DSC_0741
Aberdeen Harbour
DSC_0751
Sampan ride boat with quirky interiors

DSC_0754

DSC_0757
Can you believe this thing is actually afloat?!

After our ride, we waited for a good 45 mins for the Big bus at the stop (which wasn’t a very pleasant experience considering it was about 30 Degree C in the middle of the afternoon). When it did, we hopped on to it and took the Green line tour which goes through the HK city. The timing turned out to be perfect for us since the sun was setting and we were seated at the top of the double-decker bus so it was very picturesque! I loved every minute of it and I highly recommend taking this tour for this one sole reason – you will literally strain your neck trying to catch a glimpse of all the sky scrapers in the HK city whilst hearing about the history of each place through your earphones! We had gotten a list of recommendations for places to eat so we got off at the heart of the city to grab some food (read egg tarts, vegan dumplings and some traditional Chinese tea accompanied by Classical Chinese music). We wanted to watch the infamous laser show from the Kowloon side (where we were staying for the night) so we took the Star ferry which was included in our big bus tour and headed to the other side. The laser show was mediocre at it’s best but the skyline views made up for it. After that, we headed to the hotel for the night in Kowloon downtown. We paid about $120 for the night at Kimberly hotel which had really spacious rooms and all the needed amenities. We headed to this vegan restaurant for dinner after checking in (Yeah if you hadn’t realized yet, our trip pretty much revolved around food :D) After a good dinner, we headed to the ladies night market around 10.30pm. I swear, I’ve never seen sooo many stalls filled with the cutest things on this planet (think hundreds of mini panda luggage tags and unicorn shaped miniature bluetooth speakers). I wanted to buy EVERYTHING but since I had to carry around my luggage for the whole of the next day by myself, I was restricted to buying veryy little (which I still regret to this day). We headed to the hotel around 12 AM and called it a rather eventful day!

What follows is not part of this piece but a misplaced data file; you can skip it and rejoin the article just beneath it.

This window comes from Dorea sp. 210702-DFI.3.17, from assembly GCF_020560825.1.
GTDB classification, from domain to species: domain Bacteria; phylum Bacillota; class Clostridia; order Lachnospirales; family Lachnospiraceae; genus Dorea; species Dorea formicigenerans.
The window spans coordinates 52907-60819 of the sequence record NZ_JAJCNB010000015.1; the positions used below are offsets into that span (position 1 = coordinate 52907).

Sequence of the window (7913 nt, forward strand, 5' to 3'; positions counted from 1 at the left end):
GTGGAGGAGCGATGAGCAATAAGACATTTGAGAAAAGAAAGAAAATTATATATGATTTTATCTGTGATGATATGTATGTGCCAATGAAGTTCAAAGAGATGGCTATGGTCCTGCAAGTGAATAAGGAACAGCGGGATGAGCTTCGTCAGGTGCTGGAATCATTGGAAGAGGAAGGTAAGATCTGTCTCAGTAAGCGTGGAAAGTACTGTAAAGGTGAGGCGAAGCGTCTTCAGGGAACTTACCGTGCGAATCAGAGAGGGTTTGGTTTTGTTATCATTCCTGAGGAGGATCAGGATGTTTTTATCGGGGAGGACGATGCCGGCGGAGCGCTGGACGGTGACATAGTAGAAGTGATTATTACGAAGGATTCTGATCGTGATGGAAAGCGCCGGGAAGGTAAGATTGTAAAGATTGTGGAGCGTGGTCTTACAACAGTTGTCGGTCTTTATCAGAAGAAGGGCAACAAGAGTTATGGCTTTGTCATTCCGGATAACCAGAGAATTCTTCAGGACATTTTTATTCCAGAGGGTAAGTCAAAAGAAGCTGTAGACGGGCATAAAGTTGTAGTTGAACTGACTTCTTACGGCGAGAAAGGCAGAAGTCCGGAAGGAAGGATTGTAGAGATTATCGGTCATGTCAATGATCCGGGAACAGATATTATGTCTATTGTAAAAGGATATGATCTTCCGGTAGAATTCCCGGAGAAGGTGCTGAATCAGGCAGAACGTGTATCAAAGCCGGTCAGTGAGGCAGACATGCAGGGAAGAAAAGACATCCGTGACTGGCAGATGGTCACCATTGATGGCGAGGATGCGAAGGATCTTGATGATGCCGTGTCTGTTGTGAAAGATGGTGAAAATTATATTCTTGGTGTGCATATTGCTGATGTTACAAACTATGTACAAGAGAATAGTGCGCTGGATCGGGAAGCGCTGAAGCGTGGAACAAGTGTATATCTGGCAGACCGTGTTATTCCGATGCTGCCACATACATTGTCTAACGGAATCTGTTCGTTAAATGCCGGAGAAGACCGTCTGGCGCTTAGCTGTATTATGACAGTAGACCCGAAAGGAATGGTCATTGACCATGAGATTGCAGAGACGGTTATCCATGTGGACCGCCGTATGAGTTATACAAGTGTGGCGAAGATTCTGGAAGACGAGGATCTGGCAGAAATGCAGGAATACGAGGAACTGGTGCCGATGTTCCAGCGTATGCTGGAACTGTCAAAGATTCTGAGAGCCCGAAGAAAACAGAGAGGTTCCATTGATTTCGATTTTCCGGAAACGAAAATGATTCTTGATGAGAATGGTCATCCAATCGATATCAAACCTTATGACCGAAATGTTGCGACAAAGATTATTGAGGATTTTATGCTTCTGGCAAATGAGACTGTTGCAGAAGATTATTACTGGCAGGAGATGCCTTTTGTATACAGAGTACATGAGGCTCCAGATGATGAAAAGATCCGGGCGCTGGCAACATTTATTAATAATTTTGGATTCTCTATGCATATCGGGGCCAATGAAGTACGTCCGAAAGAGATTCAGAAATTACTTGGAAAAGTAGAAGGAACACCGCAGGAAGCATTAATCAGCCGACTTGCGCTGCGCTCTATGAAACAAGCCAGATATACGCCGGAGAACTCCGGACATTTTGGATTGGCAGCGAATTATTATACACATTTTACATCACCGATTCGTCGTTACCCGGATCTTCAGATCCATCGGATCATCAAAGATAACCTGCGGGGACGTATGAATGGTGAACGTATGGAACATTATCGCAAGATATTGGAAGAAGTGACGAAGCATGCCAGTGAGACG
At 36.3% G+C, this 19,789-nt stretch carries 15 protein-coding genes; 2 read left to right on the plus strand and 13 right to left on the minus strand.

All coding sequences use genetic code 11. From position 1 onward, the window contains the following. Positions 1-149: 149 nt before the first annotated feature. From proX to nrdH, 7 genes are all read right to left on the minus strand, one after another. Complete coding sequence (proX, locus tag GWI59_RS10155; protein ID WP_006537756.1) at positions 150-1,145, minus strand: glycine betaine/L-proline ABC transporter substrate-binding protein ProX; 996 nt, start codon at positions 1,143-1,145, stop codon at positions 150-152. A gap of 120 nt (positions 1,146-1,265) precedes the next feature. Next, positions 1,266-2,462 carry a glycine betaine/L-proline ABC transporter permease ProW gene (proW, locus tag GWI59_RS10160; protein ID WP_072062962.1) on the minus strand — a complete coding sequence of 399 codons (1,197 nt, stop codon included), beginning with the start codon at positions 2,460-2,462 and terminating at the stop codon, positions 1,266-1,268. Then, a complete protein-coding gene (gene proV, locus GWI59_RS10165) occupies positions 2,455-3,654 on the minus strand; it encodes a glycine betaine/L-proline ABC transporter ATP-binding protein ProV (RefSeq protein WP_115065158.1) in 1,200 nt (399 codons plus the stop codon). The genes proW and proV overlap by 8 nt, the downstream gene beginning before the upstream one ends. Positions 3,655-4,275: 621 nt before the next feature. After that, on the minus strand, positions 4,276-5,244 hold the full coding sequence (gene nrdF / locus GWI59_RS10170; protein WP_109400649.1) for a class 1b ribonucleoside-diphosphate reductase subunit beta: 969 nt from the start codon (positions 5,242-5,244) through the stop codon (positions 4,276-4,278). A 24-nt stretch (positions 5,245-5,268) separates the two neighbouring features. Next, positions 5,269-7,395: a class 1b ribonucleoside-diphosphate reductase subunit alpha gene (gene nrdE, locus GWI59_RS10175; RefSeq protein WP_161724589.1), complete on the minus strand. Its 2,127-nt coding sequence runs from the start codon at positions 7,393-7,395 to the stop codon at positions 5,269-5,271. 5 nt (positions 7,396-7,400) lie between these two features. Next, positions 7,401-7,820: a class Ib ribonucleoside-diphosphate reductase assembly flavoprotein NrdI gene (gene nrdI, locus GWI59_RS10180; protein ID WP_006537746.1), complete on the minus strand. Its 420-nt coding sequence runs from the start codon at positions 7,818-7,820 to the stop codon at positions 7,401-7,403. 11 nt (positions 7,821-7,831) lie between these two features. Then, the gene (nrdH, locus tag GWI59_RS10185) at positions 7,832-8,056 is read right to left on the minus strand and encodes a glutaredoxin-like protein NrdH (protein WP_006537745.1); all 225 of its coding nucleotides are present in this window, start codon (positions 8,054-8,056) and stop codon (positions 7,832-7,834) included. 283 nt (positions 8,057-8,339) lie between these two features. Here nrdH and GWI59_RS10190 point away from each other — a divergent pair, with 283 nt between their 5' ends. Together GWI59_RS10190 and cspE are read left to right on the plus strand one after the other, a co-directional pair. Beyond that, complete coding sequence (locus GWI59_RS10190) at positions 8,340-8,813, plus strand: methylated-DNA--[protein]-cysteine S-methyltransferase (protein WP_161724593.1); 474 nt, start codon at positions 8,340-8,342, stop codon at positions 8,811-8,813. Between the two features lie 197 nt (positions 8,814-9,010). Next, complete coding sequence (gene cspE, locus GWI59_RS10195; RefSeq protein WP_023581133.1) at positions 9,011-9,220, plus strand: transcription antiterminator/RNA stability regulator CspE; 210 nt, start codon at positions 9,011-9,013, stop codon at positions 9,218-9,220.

DSC_0774
View of Kowloon island from HK city
DSC_0779
Downtown HK
DSC_0780
Skyscrapers everywhere!
DSC_0795
A good contender for Times square don’t you think?
DSC_0808
The laser show as seen from Kowloon
DSC_0810
The bustling night markets of Kowloon

Day 2 – Lantau Island

The second day, we quickly grabbed breakfast and took a train to Ngong Ping which was about 30 minutes from Kowloon. From there, we took a 45 minute Gondola to get to the colossal Tian Tan Buddha. It was a one day guided tour during which they took us to a nearby fishing village, Tai O, where we got to tour the stilt houses where the fishermen live and a small boat ride in the sea in search of the native pink dolphins of China (How cute!) We weren’t lucky enough to spot them that day, but we were told that this is one of their more accessible natural habitats. After that, we headed to the Po Lin monastery in the Lantau island where we had a traditional vegetarian lunch (which primarily consisted of mushrooms of all colors and sizes) and spent the rest of the afternoon there. The climb to the top of the Buddha consisted of about 250 odd steps. There are a bunch of places to eat/shop in the island so you can easily spend a day there. Later in the evening, we headed back to the airport, collected our luggage and bid farewell to this glorious city.

DSC_0823
View from the Ngong ping Gondola
DSC_0837
The big buddha!
DSC_0865
The star of Lantau island!

DSC_0862

DSC_0868
Inside the Po Lin monastery
DSC_0881
Po Lin Monastery

Places with vegetarian food – 

Kala cheese toast, Victoria peak: Their purple yam cheese toast was out of the world!

Tai Cheong bakery, Central HK: I wasn’t the biggest fan of their egg tarts, but a lot of people rave about it.

Lock Cha tea house, Central HK: They had live classical music and amazing tea varieties. +1 for their mushroom truffle dumplings

Hope you guys had fun reading this post and found it helpful! Shoot me an email if you have any questions and have a great week ahead!

Until next time,

Mal

Leave a Reply

Fill in your details below or click an icon to log in:

WordPress.com Logo

You are commenting using your WordPress.com account. Log Out /  Change )

Google photo

You are commenting using your Google account. Log Out /  Change )

Twitter picture

You are commenting using your Twitter account. Log Out /  Change )

Facebook photo

You are commenting using your Facebook account. Log Out /  Change )

Connecting to %s